Incentive in Sudan talks: Normalized ties with U.S.
WASHINGTON: The Bush administration could remove Sudan from an American list of state supporters of terrorism and normalize relations if the Sudanese government agreed, among other steps, to allow Thai and Nepalese peacekeepers in its Darfur region, says a document outlining the American negotiating position for talks with Sudan that began Wednesday.
The document was part of a series of negotiating papers exchanged between the governments in preparation for talks in Rome. They were provided to The New York Times by an American government official critical of the administration's position.
Sudan has already promised to let United Nations peacekeepers operate within its borders, and human rights advocates and others say it would be a mistake for the United States to offer any new incentives until Sudan carries out that and other pledges.
"Given the fact that Khartoum has been involved in negotiations repeatedly over the years regarding Darfur and the comprehensive peace agreements and has signed documents and consistently failed to implement what they've signed, why are we discussing normalization with them?" said Roger Winter, a former Sudan negotiator at the State Department. Richard Williamson, the United States envoy to Sudan, is in Rome for the talks with Sudanese officials. The broad thrust of the American position has been known, but the negotiating papers provide new details about the positions staked out by each side as they try to resolve differences over Darfur.
At least 200,000 people have been killed there since the Arab-dominated government of Sudan unleashed tribal militias known as the janjaweed on non-Arab rebel groups and civilians.
The papers show that the United States is demanding that Sudan speed up visas for humanitarian workers and allow private aid organizations to work in Darfur.
Sudan wants an end to economic sanctions imposed by the United States since 1997. Sudan complained in the negotiating papers that sanctions had continued "despite the many positive achievements" by its government in Khartoum.
In addition, Sudan wants United States backing for its membership in the World Trade Organization, American support for the cancellation of Sudan's foreign debts and "the immediate release of the Sudanese detainees at Guantánamo."
Sudan is further seeking a formal apology for the Clinton administration-era strike on the Shifa pharmaceutical plant in Khartoum. It was destroyed by American cruise missiles in 1998 in the days after the terrorist attacks on the American Embassies in Kenya and Tanzania.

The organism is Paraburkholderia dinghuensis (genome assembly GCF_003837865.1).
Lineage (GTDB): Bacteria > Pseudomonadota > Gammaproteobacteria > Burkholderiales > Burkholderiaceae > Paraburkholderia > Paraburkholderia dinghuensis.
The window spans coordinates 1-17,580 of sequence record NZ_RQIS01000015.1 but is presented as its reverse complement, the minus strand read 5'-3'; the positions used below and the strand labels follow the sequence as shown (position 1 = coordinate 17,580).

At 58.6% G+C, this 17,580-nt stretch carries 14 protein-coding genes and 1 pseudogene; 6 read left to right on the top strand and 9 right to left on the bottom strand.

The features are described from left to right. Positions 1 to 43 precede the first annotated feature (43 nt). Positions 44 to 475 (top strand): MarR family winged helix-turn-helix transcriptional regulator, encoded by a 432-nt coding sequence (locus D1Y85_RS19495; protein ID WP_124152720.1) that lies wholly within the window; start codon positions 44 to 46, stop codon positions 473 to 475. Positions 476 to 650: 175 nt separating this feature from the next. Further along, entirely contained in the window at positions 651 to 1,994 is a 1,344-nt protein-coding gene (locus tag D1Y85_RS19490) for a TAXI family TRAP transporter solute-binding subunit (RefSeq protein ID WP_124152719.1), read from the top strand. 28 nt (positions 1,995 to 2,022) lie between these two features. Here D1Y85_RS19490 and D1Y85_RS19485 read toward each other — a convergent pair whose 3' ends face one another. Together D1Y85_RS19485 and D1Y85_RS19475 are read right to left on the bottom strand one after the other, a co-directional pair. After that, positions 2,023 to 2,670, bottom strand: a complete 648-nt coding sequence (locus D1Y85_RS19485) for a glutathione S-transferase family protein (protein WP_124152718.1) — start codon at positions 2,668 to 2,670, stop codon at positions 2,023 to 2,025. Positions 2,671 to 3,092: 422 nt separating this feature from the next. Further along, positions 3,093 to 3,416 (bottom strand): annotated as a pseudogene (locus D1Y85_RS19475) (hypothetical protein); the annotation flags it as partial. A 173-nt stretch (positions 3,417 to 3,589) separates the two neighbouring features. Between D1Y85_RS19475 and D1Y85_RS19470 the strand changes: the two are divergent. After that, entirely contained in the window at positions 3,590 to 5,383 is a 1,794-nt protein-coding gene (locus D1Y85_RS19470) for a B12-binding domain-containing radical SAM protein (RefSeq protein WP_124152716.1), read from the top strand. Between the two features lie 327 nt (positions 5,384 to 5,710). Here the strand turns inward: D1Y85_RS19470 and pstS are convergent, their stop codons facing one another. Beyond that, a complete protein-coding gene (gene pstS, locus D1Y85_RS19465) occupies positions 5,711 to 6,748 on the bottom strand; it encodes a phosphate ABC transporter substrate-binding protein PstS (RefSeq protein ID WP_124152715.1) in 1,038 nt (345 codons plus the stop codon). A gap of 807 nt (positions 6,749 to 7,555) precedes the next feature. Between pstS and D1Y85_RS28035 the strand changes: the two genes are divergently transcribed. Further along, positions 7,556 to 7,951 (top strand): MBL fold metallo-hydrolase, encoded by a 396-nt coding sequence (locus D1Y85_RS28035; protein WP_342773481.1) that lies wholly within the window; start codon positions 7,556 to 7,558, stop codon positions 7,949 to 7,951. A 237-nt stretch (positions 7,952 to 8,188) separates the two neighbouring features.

American officials have acknowledged over the years that the evidence that prompted President Bill Clinton to order the missile strike was not as solid as first portrayed, and have said that there was no proof that the plant had been linked to Osama bin Laden, a resident of Khartoum in the 1980s. But the United States has not ruled out the possibility that the plant did have some link to chemical weapons production.
Bush administration officials have acknowledged in the past that they have offered to restore full diplomatic ties, lift economic sanctions and remove Sudan from the American list of state sponsors of terrorism in exchange for concessions on Darfur.
The Sudanese government says the death toll in Darfur has been exaggerated, and has denied an accusation from President George W. Bush that the killing there amounts to genocide.
The Sudanese government has signed several peace agreements relating to Darfur or another internal conflict, in the non-Arab southern part of Sudan. But international aid organizations and American officials say that Sudan has failed to carry through on the promises it made in those agreements.
Sudanese Army bombs and new attacks by Arab militias in the ravaged western region of Darfur have driven thousands of refugees into neighboring Chad, according to the United Nations. In the oil-rich region of Abyei, which is claimed by both the government of Sudan and the semiautonomous government of South Sudan, several hundred people have died in recent clashes between a large group of Arab nomads, the Misseriya, and South Sudan's armed forces. Like the janjaweed militias, the Misseriya are armed by Sudan's government.
Sudan, pressed by the Bush administration, signed a comprehensive peace agreement with the South in 2005, but President Omar Hassan al-Bashir has balked at carrying out major parts of the deal.
"We see this process of potential improvement in the United States/Sudan relationship as a holistic one, covering the entirety of Sudan," said the text of the American negotiating document.
Sudanese officials, meanwhile, adopted a besieged air in their negotiating paper, complaining that the Darfur government had "suffered the brunt of many punitive measures which were either totally unjustified and/or politically motivated."